“Thank you General Evaluator. It was a pleasure listening to your speeches today. I’ve made a note of all the excellent grammar usages such as (mention some of them). I would also like to point out some of the words and sentences that were used incorrectly (mention some of them).
Meanwhile, I am happy to see that fellow members are eager to use the World of the Day! Raj, Lee and John used the World of the Day in their speeches, great job! As you can see, this world is really helpful in conveying your message, I hope everyone can use it more often in your future speeches!
Back to you General Evaluator.”
Note: When pointing the good usages of grammar, mention the name of the speaker who used it as well. However, when reporting the incorrect grammar usage, refrain from using the speakers’ names. Clubs have different policies for this. So have a word with your club’s Vice President of Education to confirm this.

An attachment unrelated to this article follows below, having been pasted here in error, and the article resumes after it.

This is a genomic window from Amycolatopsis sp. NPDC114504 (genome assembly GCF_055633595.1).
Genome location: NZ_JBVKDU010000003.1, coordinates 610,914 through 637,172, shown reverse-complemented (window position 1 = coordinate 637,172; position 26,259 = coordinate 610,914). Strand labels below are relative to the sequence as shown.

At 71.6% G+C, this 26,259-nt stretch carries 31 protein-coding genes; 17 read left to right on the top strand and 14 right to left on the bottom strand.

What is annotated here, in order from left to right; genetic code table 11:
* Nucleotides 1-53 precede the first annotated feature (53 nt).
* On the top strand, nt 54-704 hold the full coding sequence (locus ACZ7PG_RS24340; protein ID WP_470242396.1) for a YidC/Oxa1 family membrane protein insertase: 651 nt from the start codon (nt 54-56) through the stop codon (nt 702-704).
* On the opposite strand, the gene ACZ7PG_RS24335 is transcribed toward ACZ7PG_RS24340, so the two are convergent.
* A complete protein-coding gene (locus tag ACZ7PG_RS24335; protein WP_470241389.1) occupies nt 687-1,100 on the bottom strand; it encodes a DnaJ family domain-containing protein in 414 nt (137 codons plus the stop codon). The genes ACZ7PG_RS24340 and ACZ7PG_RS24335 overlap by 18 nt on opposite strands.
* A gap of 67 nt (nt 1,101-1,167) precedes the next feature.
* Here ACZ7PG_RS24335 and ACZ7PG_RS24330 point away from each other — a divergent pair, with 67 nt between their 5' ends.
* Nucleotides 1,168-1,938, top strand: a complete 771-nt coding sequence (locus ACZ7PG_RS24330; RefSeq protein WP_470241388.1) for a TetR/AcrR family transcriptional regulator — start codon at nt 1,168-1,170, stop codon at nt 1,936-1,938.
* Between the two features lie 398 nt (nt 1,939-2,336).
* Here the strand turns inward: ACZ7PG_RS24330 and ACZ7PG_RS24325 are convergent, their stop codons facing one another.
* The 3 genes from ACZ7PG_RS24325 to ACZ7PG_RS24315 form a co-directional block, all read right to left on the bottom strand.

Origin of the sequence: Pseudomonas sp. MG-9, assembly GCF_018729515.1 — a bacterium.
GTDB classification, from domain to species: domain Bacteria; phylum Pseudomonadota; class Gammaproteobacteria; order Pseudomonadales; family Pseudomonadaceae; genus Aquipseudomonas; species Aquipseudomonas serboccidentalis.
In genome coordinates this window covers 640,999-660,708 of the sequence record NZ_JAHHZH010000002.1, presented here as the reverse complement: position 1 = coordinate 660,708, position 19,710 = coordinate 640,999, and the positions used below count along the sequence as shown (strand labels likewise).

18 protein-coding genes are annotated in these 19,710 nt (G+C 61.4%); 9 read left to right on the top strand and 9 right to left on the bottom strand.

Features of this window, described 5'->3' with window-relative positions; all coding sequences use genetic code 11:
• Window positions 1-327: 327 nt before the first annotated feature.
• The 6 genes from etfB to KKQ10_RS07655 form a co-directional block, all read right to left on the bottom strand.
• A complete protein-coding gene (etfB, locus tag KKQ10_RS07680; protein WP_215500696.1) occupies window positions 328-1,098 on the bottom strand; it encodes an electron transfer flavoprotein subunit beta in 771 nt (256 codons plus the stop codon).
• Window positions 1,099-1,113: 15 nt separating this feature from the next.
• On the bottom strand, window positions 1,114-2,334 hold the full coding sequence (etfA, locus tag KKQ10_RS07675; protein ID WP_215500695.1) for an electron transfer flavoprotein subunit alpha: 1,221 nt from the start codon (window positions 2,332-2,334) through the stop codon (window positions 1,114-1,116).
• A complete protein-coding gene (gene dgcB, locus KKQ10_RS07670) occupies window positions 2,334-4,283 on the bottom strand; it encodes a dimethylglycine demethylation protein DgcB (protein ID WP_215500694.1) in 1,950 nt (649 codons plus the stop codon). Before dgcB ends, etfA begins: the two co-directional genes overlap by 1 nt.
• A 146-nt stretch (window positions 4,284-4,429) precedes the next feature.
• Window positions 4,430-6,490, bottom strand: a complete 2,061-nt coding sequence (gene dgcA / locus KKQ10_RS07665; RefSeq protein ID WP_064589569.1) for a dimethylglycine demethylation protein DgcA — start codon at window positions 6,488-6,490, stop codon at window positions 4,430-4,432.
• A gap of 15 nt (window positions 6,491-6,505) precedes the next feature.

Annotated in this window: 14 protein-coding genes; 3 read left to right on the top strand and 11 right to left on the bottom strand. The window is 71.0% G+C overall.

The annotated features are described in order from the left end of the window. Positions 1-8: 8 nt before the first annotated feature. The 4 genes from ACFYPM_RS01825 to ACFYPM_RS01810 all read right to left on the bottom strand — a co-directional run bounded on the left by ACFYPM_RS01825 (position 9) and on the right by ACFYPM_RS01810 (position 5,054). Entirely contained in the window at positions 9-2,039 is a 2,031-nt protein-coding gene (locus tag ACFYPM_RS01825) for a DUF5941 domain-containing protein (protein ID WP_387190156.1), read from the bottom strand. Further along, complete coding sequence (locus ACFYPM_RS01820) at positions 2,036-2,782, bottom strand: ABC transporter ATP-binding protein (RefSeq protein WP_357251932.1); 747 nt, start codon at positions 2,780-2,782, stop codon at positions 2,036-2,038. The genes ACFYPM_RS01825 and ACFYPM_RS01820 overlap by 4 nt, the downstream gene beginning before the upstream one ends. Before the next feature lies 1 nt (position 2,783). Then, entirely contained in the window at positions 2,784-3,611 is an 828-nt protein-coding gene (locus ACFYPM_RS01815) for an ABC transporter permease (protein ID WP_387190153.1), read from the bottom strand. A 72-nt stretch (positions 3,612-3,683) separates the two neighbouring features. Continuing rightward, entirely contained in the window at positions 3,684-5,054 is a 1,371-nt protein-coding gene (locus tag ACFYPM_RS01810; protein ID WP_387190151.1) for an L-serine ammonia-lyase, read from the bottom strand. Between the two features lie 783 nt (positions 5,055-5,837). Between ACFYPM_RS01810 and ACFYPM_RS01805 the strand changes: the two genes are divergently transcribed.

Here’s a report template you can use:
You can download this template here to take to your next Toastmasters meeting and use it to create your Grammarian report!
People usually take up the role of Grammarian when they are new to Toastmasters as it’s a short and simple role. Personally, I feel the roles of Timer, Ah Counter and Grammarian are meant more for people who are completely terrified of the stage.
Related article: How to Perform the Role of Timer | Toastmasters
Related article: How To Perform The Role Of Ah Counter | Toastmasters
These smaller roles offer an opportunity to get on stage for a short amount of time. After doing this 2 or 3 times, one may feel a LOT more comfortable delivering a speech rather than just starting out with one.
When first taking up this role, if you’re new to the stage, it’s best to deliver the role simply but properly. The steps provided above will help you do just that!